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Niacin. This B vitamin can boost HDL “good" cholesterol and lower LDL “bad” cholesterol and triglycerides -- but only use it if your doctor advises you to. For niacin to work you have to take a lot of it, and that can cause side effects such as facial flushing. At that point it is more like taking a drug than a non-prescription supplement.
Red yeast rice. This supplement has the same active ingredient found in cholesterol-lowering statin drugs. However, the FDA has classified it as a drug and has banned its sale as a supplement in the U.S., saying it needs more regulation because of side effects. If you find it in a store for sale without a prescription, it may not be the real thing. If you’re ordering online, beware! It can have the same side effects as medications and have negative interactions with other drugs.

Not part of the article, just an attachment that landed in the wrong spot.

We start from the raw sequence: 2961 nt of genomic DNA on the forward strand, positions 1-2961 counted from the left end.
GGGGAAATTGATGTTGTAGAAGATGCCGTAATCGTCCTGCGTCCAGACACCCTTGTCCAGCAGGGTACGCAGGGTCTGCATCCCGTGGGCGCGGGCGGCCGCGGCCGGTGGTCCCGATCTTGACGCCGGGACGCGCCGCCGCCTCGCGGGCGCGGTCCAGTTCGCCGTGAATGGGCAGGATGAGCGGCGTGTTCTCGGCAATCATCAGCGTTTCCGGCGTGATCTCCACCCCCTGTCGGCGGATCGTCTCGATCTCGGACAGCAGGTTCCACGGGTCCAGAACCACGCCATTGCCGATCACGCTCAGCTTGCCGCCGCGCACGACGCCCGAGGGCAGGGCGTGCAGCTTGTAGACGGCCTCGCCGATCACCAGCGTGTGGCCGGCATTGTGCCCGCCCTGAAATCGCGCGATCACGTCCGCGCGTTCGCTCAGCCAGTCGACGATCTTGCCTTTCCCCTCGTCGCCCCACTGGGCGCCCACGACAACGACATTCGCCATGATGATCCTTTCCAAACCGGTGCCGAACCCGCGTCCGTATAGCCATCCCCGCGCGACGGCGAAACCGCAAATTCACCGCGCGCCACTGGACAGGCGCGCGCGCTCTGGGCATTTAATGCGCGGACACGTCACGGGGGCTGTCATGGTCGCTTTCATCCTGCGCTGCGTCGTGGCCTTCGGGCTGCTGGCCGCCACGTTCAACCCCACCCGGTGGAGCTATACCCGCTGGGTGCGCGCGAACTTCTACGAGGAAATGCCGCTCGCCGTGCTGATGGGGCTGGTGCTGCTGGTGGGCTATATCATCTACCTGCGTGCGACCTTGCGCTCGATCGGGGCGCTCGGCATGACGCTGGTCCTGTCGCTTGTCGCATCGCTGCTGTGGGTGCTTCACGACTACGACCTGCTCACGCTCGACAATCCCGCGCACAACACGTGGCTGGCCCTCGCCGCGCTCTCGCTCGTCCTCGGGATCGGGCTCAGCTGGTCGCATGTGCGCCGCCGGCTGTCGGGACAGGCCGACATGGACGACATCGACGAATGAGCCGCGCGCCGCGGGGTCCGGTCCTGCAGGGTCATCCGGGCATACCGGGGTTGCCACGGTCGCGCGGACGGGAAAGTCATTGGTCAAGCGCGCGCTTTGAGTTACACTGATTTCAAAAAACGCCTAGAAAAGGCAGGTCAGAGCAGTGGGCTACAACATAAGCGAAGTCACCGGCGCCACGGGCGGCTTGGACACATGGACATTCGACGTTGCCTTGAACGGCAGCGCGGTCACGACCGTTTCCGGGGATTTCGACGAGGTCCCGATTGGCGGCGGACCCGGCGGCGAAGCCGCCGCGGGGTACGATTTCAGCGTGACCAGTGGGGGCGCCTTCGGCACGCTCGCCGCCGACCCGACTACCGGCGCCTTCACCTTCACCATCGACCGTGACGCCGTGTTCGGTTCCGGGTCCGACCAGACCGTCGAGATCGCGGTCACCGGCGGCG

Policosanol. There was a lot of hype that this mix of sugar cane and beeswax is a cholesterol-buster. But the positive studies were tied closely to a company that makes the product. Independent studies found no benefit.
Vitamin D. Touted as a health powerhouse, it may not do much for your heart. Two studies found that raising vitamin D levels didn’t improve cholesterol or triglyceride levels.
Check with your doctor before you take any supplement or non-prescription treatment. Keep a medicine diary so that you can show your doctor and pharmacist what you’re taking. Or just bring all the meds and supplements you take with you to your next appointment.
Supplements are just one part of your total care plan. They’re called “supplements” for a reason. If you take them, it should only be as part of a larger effort to lower cholesterol and triglycerides. A healthy diet, regular exercise, and meds, if prescribed by your doctor, should be the other parts of your plan.